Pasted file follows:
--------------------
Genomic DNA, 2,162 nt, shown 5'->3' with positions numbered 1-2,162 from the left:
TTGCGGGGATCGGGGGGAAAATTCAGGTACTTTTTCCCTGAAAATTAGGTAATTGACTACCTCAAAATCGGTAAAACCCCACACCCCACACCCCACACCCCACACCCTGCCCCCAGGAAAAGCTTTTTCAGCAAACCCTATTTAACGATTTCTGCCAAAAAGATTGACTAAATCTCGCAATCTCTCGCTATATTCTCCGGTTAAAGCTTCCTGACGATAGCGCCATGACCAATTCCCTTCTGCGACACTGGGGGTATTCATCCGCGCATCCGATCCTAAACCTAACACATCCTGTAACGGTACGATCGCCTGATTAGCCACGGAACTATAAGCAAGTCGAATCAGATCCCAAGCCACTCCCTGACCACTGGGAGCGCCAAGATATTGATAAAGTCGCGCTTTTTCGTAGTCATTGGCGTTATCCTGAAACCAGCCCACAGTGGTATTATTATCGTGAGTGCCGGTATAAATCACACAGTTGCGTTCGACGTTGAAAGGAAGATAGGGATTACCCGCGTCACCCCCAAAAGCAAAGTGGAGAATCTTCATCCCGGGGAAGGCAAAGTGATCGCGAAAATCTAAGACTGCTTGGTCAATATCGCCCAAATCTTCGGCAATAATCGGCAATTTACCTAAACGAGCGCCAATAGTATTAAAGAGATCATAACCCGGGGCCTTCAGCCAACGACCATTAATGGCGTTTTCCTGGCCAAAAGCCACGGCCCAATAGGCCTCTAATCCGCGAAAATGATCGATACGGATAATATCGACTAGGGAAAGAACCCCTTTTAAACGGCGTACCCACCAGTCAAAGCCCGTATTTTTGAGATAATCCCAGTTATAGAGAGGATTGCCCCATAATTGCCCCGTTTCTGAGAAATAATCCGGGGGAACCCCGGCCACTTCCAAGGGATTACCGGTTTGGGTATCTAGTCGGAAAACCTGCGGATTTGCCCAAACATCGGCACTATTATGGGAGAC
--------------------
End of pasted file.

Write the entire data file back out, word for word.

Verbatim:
Genomic DNA, 2,162 nt, shown 5'->3' with positions numbered 1-2,162 from the left:
TTGCGGGGATCGGGGGGAAAATTCAGGTACTTTTTCCCTGAAAATTAGGTAATTGACTACCTCAAAATCGGTAAAACCCCACACCCCACACCCCACACCCCACACCCTGCCCCCAGGAAAAGCTTTTTCAGCAAACCCTATTTAACGATTTCTGCCAAAAAGATTGACTAAATCTCGCAATCTCTCGCTATATTCTCCGGTTAAAGCTTCCTGACGATAGCGCCATGACCAATTCCCTTCTGCGACACTGGGGGTATTCATCCGCGCATCCGATCCTAAACCTAACACATCCTGTAACGGTACGATCGCCTGATTAGCCACGGAACTATAAGCAAGTCGAATCAGATCCCAAGCCACTCCCTGACCACTGGGAGCGCCAAGATATTGATAAAGTCGCGCTTTTTCGTAGTCATTGGCGTTATCCTGAAACCAGCCCACAGTGGTATTATTATCGTGAGTGCCGGTATAAATCACACAGTTGCGTTCGACGTTGAAAGGAAGATAGGGATTACCCGCGTCACCCCCAAAAGCAAAGTGGAGAATCTTCATCCCGGGGAAGGCAAAGTGATCGCGAAAATCTAAGACTGCTTGGTCAATATCGCCCAAATCTTCGGCAATAATCGGCAATTTACCTAAACGAGCGCCAATAGTATTAAAGAGATCATAACCCGGGGCCTTCAGCCAACGACCATTAATGGCGTTTTCCTGGCCAAAAGCCACGGCCCAATAGGCCTCTAATCCGCGAAAATGATCGATACGGATAATATCGACTAGGGAAAGAACCCCTTTTAAACGGCGTACCCACCAGTCAAAGCCCGTATTTTTGAGATAATCCCAGTTATAGAGAGGATTGCCCCATAATTGCCCCGTTTCTGAGAAATAATCCGGGGGAACCCCGGCCACTTCCAAGGGATTACCGGTTTGGGTATCTAGTCGGAAAACCTGCGGATTTGCCCAAACATCGGCACTATTATGGGAGAC